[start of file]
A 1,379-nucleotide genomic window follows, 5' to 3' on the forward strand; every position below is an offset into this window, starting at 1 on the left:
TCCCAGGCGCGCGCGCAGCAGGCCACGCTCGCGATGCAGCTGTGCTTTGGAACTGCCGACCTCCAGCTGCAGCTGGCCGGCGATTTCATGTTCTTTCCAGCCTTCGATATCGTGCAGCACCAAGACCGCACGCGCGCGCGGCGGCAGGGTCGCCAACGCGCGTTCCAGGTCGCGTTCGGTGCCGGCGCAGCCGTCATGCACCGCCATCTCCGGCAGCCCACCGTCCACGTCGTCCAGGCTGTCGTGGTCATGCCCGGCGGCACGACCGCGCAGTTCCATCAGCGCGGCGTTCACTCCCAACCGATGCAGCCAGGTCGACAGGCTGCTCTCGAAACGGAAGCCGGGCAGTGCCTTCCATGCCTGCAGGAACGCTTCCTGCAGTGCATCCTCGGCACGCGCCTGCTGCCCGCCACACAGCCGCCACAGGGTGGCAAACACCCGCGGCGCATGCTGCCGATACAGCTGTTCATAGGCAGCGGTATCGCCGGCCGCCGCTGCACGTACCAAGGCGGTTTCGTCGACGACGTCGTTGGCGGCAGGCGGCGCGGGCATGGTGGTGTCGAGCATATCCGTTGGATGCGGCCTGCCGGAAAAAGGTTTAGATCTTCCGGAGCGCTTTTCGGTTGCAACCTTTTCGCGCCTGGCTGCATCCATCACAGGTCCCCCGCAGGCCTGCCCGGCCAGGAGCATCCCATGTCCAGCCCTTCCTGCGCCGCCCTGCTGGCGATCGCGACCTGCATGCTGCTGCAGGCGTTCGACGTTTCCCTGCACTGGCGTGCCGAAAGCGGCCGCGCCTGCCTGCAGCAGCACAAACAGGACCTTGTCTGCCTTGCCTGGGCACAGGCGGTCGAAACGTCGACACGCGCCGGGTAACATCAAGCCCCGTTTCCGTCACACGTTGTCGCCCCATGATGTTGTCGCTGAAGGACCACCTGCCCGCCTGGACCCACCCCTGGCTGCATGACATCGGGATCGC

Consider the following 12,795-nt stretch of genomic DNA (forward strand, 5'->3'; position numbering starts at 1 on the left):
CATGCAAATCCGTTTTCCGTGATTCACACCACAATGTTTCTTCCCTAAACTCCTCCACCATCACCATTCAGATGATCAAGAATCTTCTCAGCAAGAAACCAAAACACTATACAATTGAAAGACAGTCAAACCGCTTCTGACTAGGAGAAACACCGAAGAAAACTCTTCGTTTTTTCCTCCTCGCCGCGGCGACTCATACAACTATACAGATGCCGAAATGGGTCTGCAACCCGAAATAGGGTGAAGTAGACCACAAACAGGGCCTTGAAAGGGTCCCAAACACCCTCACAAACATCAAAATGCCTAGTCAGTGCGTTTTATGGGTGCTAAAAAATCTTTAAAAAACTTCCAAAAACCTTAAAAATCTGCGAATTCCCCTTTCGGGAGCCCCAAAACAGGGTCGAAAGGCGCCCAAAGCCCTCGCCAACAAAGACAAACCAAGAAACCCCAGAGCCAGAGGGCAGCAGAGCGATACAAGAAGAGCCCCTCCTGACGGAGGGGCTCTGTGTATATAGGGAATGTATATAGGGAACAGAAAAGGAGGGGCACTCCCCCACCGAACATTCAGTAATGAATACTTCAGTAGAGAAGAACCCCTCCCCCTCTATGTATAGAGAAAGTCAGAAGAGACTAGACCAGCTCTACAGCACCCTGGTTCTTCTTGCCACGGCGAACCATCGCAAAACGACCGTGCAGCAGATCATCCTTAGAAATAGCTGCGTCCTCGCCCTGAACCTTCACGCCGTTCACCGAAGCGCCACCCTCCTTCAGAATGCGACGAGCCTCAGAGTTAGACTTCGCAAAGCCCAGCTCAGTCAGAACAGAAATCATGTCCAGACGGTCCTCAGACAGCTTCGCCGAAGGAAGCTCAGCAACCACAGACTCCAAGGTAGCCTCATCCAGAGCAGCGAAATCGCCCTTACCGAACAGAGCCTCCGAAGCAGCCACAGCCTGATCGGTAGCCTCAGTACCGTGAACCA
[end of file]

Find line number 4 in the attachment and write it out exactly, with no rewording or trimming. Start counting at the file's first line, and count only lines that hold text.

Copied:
CATGCAAATCCGTTTTCCGTGATTCACACCACAATGTTTCTTCCCTAAACTCCTCCACCATCACCATTCAGATGATCAAGAATCTTCTCAGCAAGAAACCAAAACACTATACAATTGAAAGACAGTCAAACCGCTTCTGACTAGGAGAAACACCGAAGAAAACTCTTCGTTTTTTCCTCCTCGCCGCGGCGACTCATACAACTATACAGATGCCGAAATGGGTCTGCAACCCGAAATAGGGTGAAGTAGACCACAAACAGGGCCTTGAAAGGGTCCCAAACACCCTCACAAACATCAAAATGCCTAGTCAGTGCGTTTTATGGGTGCTAAAAAATCTTTAAAAAACTTCCAAAAACCTTAAAAATCTGCGAATTCCCCTTTCGGGAGCCCCAAAACAGGGTCGAAAGGCGCCCAAAGCCCTCGCCAACAAAGACAAACCAAGAAACCCCAGAGCCAGAGGGCAGCAGAGCGATACAAGAAGAGCCCCTCCTGACGGAGGGGCTCTGTGTATATAGGGAATGTATATAGGGAACAGAAAAGGAGGGGCACTCCCCCACCGAACATTCAGTAATGAATACTTCAGTAGAGAAGAACCCCTCCCCCTCTATGTATAGAGAAAGTCAGAAGAGACTAGACCAGCTCTACAGCACCCTGGTTCTTCTTGCCACGGCGAACCATCGCAAAACGACCGTGCAGCAGATCATCCTTAGAAATAGCTGCGTCCTCGCCCTGAACCTTCACGCCGTTCACCGAAGCGCCACCCTCCTTCAGAATGCGACGAGCCTCAGAGTTAGACTTCGCAAAGCCCAGCTCAGTCAGAACAGAAATCATGTCCAGACGGTCCTCAGACAGCTTCGCCGAAGGAAGCTCAGCAACCACAGACTCCAAGGTAGCCTCATCCAGAGCAGCGAAATCGCCCTTACCGAACAGAGCCTCCGAAGCAGCCACAGCCTGATCGGTAGCCTCAGTACCGTGAACCA